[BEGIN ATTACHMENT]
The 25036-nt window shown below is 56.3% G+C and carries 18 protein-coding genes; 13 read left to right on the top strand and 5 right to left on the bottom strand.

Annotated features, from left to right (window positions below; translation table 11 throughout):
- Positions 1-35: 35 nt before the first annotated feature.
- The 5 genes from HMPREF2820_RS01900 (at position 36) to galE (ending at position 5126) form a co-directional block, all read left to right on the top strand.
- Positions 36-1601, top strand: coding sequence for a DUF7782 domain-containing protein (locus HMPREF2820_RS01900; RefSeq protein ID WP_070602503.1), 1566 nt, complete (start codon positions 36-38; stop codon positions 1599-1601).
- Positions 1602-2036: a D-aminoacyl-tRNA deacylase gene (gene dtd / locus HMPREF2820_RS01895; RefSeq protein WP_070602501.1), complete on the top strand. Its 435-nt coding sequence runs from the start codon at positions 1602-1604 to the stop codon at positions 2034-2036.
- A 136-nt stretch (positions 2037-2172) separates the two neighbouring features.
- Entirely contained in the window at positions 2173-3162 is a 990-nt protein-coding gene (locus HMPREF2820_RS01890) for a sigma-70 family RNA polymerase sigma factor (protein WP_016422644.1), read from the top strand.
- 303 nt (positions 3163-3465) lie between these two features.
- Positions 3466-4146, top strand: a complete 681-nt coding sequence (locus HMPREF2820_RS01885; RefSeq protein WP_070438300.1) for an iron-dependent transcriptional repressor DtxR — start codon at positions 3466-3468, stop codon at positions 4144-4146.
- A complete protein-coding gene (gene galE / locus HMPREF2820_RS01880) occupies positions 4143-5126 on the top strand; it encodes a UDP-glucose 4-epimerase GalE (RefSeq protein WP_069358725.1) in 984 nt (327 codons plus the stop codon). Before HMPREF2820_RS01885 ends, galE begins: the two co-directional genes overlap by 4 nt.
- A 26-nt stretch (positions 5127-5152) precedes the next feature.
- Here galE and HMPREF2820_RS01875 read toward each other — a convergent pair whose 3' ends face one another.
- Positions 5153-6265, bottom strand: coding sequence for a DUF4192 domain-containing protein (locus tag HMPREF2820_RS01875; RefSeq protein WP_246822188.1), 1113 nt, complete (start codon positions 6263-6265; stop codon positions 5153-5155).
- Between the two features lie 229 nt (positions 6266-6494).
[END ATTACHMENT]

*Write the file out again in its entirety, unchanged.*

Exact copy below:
The 25036-nt window shown below is 56.3% G+C and carries 18 protein-coding genes; 13 read left to right on the top strand and 5 right to left on the bottom strand.

Annotated features, from left to right (window positions below; translation table 11 throughout):
- Positions 1-35: 35 nt before the first annotated feature.
- The 5 genes from HMPREF2820_RS01900 (at position 36) to galE (ending at position 5126) form a co-directional block, all read left to right on the top strand.
- Positions 36-1601, top strand: coding sequence for a DUF7782 domain-containing protein (locus HMPREF2820_RS01900; RefSeq protein ID WP_070602503.1), 1566 nt, complete (start codon positions 36-38; stop codon positions 1599-1601).
- Positions 1602-2036: a D-aminoacyl-tRNA deacylase gene (gene dtd / locus HMPREF2820_RS01895; RefSeq protein WP_070602501.1), complete on the top strand. Its 435-nt coding sequence runs from the start codon at positions 1602-1604 to the stop codon at positions 2034-2036.
- A 136-nt stretch (positions 2037-2172) separates the two neighbouring features.
- Entirely contained in the window at positions 2173-3162 is a 990-nt protein-coding gene (locus HMPREF2820_RS01890) for a sigma-70 family RNA polymerase sigma factor (protein WP_016422644.1), read from the top strand.
- 303 nt (positions 3163-3465) lie between these two features.
- Positions 3466-4146, top strand: a complete 681-nt coding sequence (locus HMPREF2820_RS01885; RefSeq protein WP_070438300.1) for an iron-dependent transcriptional repressor DtxR — start codon at positions 3466-3468, stop codon at positions 4144-4146.
- A complete protein-coding gene (gene galE / locus HMPREF2820_RS01880) occupies positions 4143-5126 on the top strand; it encodes a UDP-glucose 4-epimerase GalE (RefSeq protein WP_069358725.1) in 984 nt (327 codons plus the stop codon). Before HMPREF2820_RS01885 ends, galE begins: the two co-directional genes overlap by 4 nt.
- A 26-nt stretch (positions 5127-5152) precedes the next feature.
- Here galE and HMPREF2820_RS01875 read toward each other — a convergent pair whose 3' ends face one another.
- Positions 5153-6265, bottom strand: coding sequence for a DUF4192 domain-containing protein (locus tag HMPREF2820_RS01875; RefSeq protein WP_246822188.1), 1113 nt, complete (start codon positions 6263-6265; stop codon positions 5153-5155).
- Between the two features lie 229 nt (positions 6266-6494).